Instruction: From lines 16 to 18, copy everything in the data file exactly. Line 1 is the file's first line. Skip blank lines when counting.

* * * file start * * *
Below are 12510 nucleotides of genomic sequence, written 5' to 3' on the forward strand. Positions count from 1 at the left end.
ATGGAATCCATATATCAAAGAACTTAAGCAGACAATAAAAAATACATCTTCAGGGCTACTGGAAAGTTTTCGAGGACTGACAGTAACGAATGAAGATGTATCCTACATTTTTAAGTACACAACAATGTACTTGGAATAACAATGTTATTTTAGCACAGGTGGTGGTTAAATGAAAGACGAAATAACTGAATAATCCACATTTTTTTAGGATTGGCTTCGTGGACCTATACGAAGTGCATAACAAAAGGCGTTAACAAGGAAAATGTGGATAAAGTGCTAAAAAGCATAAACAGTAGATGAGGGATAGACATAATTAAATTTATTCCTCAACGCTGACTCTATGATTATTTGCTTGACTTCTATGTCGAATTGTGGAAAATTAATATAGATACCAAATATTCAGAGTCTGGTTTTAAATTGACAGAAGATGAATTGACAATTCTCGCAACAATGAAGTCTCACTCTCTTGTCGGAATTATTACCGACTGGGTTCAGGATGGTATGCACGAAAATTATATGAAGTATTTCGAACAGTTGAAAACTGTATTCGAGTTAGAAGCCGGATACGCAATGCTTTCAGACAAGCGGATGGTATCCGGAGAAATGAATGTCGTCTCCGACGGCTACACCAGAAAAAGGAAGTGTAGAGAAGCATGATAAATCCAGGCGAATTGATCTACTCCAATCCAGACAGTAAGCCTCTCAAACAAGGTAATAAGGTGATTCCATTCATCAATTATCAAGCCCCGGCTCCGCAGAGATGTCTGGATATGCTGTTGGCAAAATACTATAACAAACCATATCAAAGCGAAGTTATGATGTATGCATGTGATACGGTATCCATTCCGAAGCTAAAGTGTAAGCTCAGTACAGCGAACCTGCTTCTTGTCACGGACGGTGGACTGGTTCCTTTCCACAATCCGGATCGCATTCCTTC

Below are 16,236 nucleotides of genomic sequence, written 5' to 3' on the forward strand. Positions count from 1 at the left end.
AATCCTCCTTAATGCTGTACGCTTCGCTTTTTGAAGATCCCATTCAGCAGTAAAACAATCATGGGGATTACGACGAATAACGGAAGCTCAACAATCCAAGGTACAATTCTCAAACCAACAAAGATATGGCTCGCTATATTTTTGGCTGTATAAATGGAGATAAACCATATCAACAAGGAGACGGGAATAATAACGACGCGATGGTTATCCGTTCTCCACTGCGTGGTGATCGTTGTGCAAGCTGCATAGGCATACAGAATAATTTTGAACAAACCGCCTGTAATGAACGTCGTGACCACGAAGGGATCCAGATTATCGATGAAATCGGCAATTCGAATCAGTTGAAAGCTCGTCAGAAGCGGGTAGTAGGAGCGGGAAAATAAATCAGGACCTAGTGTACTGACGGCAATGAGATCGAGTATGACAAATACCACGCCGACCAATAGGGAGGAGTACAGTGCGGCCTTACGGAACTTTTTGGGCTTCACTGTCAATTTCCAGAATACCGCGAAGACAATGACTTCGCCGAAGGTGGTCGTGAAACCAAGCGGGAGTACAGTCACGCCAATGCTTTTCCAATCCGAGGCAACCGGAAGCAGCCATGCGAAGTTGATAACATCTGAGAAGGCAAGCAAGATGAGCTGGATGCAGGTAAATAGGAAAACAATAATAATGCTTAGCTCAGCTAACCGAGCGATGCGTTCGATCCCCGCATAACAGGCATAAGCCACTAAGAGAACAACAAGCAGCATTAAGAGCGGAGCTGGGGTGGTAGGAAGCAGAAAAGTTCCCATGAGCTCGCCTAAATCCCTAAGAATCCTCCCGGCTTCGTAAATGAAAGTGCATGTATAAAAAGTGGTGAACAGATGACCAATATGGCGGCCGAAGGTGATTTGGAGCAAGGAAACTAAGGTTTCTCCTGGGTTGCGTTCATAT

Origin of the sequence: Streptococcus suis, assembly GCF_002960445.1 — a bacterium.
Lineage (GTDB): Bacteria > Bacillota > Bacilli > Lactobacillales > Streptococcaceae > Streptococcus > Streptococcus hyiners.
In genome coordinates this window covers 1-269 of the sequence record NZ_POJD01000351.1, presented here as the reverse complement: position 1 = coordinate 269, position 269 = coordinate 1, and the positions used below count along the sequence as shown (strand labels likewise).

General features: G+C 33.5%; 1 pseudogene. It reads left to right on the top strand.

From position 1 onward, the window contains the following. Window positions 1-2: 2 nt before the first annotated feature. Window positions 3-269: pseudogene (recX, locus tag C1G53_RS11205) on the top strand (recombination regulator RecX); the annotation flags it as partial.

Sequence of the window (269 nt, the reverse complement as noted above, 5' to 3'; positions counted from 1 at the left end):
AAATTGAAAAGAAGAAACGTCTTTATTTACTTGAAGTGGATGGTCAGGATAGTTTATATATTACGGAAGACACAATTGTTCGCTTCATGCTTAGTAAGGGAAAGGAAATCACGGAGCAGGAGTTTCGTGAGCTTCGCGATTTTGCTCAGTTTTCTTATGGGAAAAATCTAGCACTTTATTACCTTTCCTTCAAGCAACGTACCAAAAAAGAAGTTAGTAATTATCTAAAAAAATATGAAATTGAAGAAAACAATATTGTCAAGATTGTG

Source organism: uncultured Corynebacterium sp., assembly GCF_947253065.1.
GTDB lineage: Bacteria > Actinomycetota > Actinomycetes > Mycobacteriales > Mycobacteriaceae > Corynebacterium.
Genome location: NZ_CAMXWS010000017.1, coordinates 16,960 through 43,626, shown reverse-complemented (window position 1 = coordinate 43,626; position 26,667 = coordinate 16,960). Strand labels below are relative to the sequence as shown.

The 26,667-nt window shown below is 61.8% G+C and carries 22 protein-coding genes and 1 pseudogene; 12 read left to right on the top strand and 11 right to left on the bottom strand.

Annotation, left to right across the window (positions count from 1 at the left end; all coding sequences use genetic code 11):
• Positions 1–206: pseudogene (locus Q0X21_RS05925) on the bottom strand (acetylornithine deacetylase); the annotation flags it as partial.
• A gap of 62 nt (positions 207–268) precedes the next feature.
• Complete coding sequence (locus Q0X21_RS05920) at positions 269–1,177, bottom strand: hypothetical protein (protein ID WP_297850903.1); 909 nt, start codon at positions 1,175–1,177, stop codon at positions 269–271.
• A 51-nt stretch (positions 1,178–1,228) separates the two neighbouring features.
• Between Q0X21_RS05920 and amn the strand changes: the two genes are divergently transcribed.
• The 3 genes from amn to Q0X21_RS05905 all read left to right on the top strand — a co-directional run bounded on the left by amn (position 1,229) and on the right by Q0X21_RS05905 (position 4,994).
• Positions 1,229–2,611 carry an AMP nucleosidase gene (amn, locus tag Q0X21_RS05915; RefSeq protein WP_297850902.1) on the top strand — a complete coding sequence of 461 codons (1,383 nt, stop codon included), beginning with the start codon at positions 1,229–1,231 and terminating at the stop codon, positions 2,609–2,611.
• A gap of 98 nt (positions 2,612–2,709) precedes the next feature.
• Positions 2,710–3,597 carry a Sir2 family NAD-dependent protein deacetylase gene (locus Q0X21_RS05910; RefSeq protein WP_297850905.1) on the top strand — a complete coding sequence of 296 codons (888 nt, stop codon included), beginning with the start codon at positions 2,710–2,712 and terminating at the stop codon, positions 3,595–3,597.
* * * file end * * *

Annotation, left to right across the window (positions count from 1 at the left end; all coding sequences use genetic code 11):
• Positions 1–206: pseudogene (locus Q0X21_RS05925) on the bottom strand (acetylornithine deacetylase); the annotation flags it as partial.
• A gap of 62 nt (positions 207–268) precedes the next feature.